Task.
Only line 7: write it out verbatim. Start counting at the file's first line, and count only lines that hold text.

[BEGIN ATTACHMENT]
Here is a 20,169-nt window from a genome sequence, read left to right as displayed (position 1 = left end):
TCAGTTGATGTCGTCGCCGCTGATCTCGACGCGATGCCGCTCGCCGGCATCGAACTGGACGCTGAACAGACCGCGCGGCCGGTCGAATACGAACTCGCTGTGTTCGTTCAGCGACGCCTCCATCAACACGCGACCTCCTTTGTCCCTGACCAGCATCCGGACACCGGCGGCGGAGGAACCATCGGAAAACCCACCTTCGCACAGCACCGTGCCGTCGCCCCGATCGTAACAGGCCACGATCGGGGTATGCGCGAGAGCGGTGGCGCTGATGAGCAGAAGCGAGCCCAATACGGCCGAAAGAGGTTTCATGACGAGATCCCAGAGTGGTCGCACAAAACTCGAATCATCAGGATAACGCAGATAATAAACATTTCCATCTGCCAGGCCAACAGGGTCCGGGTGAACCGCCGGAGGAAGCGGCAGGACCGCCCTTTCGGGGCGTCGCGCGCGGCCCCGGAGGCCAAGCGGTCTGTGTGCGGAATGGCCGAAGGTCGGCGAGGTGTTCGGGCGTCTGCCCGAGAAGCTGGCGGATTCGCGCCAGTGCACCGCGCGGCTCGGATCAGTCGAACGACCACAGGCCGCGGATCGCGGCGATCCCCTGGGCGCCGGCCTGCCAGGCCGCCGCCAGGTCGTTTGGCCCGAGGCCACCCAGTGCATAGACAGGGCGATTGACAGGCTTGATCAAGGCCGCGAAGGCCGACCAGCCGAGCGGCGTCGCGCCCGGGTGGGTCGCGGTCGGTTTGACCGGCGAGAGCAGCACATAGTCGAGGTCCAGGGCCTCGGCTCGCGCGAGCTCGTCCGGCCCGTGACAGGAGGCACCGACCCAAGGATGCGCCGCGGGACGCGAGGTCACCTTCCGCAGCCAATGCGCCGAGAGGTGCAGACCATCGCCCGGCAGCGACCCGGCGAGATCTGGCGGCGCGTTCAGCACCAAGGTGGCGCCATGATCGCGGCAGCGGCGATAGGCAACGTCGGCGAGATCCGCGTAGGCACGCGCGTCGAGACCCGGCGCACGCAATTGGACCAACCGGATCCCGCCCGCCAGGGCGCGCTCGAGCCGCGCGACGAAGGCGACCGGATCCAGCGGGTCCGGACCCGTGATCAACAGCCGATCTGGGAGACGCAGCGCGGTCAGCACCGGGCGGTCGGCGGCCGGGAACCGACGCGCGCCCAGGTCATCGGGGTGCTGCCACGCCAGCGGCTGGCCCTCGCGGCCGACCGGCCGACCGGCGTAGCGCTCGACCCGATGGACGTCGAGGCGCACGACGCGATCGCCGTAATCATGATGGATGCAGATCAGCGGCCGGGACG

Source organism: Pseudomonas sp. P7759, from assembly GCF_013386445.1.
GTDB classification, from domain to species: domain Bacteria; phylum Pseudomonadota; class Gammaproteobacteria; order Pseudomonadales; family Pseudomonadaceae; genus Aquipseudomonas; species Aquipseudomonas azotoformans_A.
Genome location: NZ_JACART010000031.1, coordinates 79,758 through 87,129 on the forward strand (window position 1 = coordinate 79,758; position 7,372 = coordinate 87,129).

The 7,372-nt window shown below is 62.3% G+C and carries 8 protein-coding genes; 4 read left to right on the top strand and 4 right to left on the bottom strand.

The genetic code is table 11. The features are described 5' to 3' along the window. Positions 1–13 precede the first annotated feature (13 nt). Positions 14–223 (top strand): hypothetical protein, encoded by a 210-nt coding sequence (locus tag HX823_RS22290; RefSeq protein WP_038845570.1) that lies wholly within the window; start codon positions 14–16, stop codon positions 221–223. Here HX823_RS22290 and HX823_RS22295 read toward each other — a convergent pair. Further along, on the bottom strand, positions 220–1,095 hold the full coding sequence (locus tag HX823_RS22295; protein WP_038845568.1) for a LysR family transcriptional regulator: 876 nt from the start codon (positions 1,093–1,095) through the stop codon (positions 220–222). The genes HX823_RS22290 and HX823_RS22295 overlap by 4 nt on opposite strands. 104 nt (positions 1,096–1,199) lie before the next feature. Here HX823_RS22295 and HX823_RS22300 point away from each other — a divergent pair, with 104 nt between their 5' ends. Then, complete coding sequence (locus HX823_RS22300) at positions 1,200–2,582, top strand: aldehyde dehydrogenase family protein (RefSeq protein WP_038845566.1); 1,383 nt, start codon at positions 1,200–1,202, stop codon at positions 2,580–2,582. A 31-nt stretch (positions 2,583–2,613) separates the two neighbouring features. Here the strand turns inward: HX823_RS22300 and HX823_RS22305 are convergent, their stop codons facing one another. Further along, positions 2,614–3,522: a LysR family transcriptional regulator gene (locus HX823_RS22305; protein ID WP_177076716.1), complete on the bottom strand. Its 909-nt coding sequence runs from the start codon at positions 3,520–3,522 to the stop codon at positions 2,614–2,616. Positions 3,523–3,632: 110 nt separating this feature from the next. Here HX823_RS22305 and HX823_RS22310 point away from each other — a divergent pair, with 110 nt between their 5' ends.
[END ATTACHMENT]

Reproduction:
The genetic code is table 11. The features are described 5' to 3' along the window. Positions 1–13 precede the first annotated feature (13 nt). Positions 14–223 (top strand): hypothetical protein, encoded by a 210-nt coding sequence (locus tag HX823_RS22290; RefSeq protein WP_038845570.1) that lies wholly within the window; start codon positions 14–16, stop codon positions 221–223. Here HX823_RS22290 and HX823_RS22295 read toward each other — a convergent pair. Further along, on the bottom strand, positions 220–1,095 hold the full coding sequence (locus tag HX823_RS22295; protein WP_038845568.1) for a LysR family transcriptional regulator: 876 nt from the start codon (positions 1,093–1,095) through the stop codon (positions 220–222). The genes HX823_RS22290 and HX823_RS22295 overlap by 4 nt on opposite strands. 104 nt (positions 1,096–1,199) lie before the next feature. Here HX823_RS22295 and HX823_RS22300 point away from each other — a divergent pair, with 104 nt between their 5' ends. Then, complete coding sequence (locus HX823_RS22300) at positions 1,200–2,582, top strand: aldehyde dehydrogenase family protein (RefSeq protein WP_038845566.1); 1,383 nt, start codon at positions 1,200–1,202, stop codon at positions 2,580–2,582. A 31-nt stretch (positions 2,583–2,613) separates the two neighbouring features. Here the strand turns inward: HX823_RS22300 and HX823_RS22305 are convergent, their stop codons facing one another. Further along, positions 2,614–3,522: a LysR family transcriptional regulator gene (locus HX823_RS22305; protein ID WP_177076716.1), complete on the bottom strand. Its 909-nt coding sequence runs from the start codon at positions 3,520–3,522 to the stop codon at positions 2,614–2,616. Positions 3,523–3,632: 110 nt separating this feature from the next. Here HX823_RS22305 and HX823_RS22310 point away from each other — a divergent pair, with 110 nt between their 5' ends.